There are certainly some doctrinal heresies espoused by dispensationalists, just as there are by covenantalists. But in neither case is it the product of the system itself. I am not aware of any doctrinal heresy or vain practice demanded by the sine qua non of either position, or the mediating positions. OR has certainly made a valiant attempt to show some, and Jim has made a couple of comments here and there, but both have clearly fallen short of demonstrating any heresy. The most they have done is show that they differ on what a particular passage means.
     
  9. canadyjd

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    Because the Eph. 2 passage specifically states that the work of Christ on the cross accomplished certain things. Among those things was, abolishment of the Law, a reconciliation between Jew and Gentile, the creation of "one new man" that is one body, that through Jesus this one body, the new man, made up of Jew and Gentile (i.e. the church) will have access to the Father.

    For dispensationalism to be true, all of these things would have to be undone, so that a separate future for the Jews can be established.
    You are ignoring what the passage says. It is directly relevant to the dispensational belief that Jews will make up a revived National Israel that has a separate future than Christians.

    How can that be possible if the Law has been abolished? How can that be possible if both Jew and Gentile are reconciled into one new man and therefore gain access to the Father through Jesus Christ as the one new man?
    I honestly do not know what point you are trying to make here. Perhaps I don't understand enough of dispensational theology to understand your point.

    Merry Christmas

    peace to you:praying:
     
    #9 canadyjd, Dec 24, 2008
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  10. mparkerfd20

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    I was expecting to read that it provided comic relief. :tongue3:
     
  11. Pastor Larry

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    Which part of this do you think dispensationalism disagrees with?

    I think you are missing the point of the passage. Paul is not talking about anything past or present (whatever that may contain). He is talking about what God is doing right now ... that is calling out a church through sovereign grace that is made up of all nations. So whatever might have been the relationship of Jews and Gentiles in the past, or whatever it might be in the future, neither is the subject of Paul's writing here. Again, context is the key to this. By looking at the context, we can immediately rule out several things.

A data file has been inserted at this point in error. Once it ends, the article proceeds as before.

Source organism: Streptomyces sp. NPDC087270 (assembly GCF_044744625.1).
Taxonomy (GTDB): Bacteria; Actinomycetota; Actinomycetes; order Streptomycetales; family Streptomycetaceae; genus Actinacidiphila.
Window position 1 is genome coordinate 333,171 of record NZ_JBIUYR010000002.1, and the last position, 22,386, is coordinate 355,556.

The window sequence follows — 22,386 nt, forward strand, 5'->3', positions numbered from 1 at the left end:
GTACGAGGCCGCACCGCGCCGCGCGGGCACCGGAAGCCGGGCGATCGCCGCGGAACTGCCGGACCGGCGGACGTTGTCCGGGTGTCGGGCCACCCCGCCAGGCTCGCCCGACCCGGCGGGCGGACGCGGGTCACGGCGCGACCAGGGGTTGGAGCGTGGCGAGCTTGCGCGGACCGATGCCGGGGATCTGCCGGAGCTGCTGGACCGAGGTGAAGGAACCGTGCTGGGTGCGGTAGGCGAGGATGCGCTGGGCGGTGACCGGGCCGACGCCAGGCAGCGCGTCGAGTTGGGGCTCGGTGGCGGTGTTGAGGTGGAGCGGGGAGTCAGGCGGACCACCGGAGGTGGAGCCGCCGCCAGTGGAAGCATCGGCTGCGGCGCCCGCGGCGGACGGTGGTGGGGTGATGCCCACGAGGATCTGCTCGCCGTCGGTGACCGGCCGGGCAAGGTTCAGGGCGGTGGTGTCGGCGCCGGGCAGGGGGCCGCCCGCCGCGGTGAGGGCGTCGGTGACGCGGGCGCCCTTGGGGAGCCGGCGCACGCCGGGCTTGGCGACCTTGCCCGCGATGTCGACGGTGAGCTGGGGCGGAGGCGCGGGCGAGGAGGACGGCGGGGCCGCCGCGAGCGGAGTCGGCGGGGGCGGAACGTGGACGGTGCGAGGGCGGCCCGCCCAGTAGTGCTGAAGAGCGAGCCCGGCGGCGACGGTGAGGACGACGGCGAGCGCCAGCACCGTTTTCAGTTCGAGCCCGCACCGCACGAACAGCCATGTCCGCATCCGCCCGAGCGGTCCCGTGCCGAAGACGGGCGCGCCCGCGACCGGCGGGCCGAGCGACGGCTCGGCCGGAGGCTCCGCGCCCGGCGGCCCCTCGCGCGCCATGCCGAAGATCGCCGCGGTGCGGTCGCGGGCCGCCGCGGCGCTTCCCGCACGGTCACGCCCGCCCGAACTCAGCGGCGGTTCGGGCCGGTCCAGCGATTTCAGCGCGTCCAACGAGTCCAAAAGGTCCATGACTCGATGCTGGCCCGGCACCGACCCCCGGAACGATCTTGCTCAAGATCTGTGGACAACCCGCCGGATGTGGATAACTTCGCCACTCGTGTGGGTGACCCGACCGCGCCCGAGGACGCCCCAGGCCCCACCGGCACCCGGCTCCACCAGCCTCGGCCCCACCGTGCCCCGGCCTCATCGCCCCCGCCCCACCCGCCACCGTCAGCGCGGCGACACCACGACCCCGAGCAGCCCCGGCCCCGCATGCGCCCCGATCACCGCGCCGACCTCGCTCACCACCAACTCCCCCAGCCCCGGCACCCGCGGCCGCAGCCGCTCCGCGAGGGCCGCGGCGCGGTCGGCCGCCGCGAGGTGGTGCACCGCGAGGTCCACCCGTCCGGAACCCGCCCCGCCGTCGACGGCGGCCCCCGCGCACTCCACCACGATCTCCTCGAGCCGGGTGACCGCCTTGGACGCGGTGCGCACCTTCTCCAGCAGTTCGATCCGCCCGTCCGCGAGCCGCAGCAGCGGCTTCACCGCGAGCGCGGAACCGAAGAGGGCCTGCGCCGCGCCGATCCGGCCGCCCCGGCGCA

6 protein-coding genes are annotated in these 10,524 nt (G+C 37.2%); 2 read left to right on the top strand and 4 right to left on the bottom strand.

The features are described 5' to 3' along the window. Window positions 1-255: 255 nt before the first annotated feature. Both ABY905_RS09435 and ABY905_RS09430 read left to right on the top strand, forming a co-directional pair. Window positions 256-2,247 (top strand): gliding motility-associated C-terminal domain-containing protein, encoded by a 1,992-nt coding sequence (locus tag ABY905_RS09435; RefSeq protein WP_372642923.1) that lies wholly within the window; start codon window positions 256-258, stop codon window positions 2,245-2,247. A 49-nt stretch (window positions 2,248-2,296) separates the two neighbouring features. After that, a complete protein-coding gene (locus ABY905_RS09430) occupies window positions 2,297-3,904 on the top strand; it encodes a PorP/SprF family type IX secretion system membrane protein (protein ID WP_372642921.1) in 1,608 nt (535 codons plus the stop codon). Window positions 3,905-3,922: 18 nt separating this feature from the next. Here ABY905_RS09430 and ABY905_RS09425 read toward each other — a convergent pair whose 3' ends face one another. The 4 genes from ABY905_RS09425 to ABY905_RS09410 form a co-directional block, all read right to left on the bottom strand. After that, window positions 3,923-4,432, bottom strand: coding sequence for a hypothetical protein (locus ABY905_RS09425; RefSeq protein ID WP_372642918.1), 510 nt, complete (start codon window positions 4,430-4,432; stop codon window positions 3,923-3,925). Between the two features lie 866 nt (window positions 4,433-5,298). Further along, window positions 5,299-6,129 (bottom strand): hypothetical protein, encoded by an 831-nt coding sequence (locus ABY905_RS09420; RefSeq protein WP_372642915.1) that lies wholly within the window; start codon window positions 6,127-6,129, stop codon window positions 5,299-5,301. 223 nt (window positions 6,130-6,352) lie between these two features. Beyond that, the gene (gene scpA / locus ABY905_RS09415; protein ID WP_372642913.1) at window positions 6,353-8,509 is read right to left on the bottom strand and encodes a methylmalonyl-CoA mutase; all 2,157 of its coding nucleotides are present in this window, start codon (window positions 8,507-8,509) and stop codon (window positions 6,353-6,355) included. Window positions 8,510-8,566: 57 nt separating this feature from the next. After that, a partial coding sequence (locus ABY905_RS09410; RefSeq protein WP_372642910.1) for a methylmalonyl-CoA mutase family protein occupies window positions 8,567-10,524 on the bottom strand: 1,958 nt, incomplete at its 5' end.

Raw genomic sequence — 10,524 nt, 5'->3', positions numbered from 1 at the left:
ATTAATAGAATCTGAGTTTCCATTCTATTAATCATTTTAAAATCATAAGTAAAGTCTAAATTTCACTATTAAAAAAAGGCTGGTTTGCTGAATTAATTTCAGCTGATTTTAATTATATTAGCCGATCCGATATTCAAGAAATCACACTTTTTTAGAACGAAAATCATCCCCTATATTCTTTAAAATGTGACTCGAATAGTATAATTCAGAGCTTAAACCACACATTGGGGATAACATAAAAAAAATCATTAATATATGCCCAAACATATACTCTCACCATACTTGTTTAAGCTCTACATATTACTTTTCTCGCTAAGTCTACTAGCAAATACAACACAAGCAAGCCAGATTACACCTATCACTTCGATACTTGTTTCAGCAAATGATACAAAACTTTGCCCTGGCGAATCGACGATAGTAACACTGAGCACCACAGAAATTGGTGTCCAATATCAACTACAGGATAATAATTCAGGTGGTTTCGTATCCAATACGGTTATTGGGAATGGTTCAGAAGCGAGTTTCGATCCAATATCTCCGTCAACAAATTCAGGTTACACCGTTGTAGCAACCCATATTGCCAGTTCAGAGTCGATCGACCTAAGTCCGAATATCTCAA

Becaues the Law is not what determines Israel. I don't see how the Law is relevant here.

    How is it not possible?

    Let me try again. Ephesians 2 is talking about something new. If the church existed in the OT (as some claim), then Ephesians 2 would be talking about something old. So Ephesians 2 seems meaningless if the church existed in the OT. There, Jew and Gentile were not "one new man." They were separate. With the church came a change.

    Same to you.
     
  12. canadyjd

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    The context is all about the relationship between the Jewish nation, and their law, and the Gentile nations in the present (with Christ) and how that relationship changed by what Jesus Christ did on the cross.
    You are ignoring the context, imho. The current relationship between Jew and Gentile is established by the work of Jesus Christ on the cross. That is what the passage says.

    The work of Jesus Christ on the cross has reconciled Jew and Gentile into one new man (i.e the church) that is to be presented to God the Father. This work has allowed both Jew and Gentile to be reconciled to the Father through Christ. The law has been abolished.

    Does dispensationalism teach that the Jews have a separate future from the Church?

    If so, then that is contrary to the Eph. 2 passage, which states both Jew and Gentile have peace as one new man (the church), reconciled to God the Father through Jesus Christ.

    Does dispensationalism teach that the Jews will re-establish National Israel and once again keep the O.T. Law?

    If so, then that is contrary to the Eph. 2 passage which states the law has been abolished by the work of Jesus Christ on the cross.

    The only reason I can think of that you will not directly address these questions is because you understand the flaw in the dispensational theology that is exposed by this passage of scripture.
    I haven't heard anyone claim the church existed in the O.T.

    Eph. 2 is talking about what Jesus Christ accomplished on the cross. It is the coming of Christ and His work on the cross that brought about a change.

    That change is permanent. It cannot/will not be undone.

    Christ will not undo His work of reconciliation. He brought peace through His suffering. He will not undo that peace, and bring hostility where there is peace.

    Christ will not divide that which He brought together by the shedding of His own blood.

    Christ will not re-establish that which He abolished (the law) on the cross.

    The context and meaning of the passage is clear. And this passage of scripture is clearly contrary to the teachings of dispensational theology.

    peace to you:praying:
     
  13. Pastor Larry